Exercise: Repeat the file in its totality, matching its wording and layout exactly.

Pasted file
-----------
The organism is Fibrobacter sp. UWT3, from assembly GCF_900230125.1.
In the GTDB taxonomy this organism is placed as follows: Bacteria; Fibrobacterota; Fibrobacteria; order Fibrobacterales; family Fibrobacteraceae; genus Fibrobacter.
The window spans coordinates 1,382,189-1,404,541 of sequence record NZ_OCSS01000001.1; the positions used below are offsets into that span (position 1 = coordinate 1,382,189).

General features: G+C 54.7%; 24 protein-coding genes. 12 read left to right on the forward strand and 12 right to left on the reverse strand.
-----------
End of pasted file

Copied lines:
The organism is Fibrobacter sp. UWT3, from assembly GCF_900230125.1.
In the GTDB taxonomy this organism is placed as follows: Bacteria; Fibrobacterota; Fibrobacteria; order Fibrobacterales; family Fibrobacteraceae; genus Fibrobacter.
The window spans coordinates 1,382,189-1,404,541 of sequence record NZ_OCSS01000001.1; the positions used below are offsets into that span (position 1 = coordinate 1,382,189).

General features: G+C 54.7%; 24 protein-coding genes. 12 read left to right on the forward strand and 12 right to left on the reverse strand.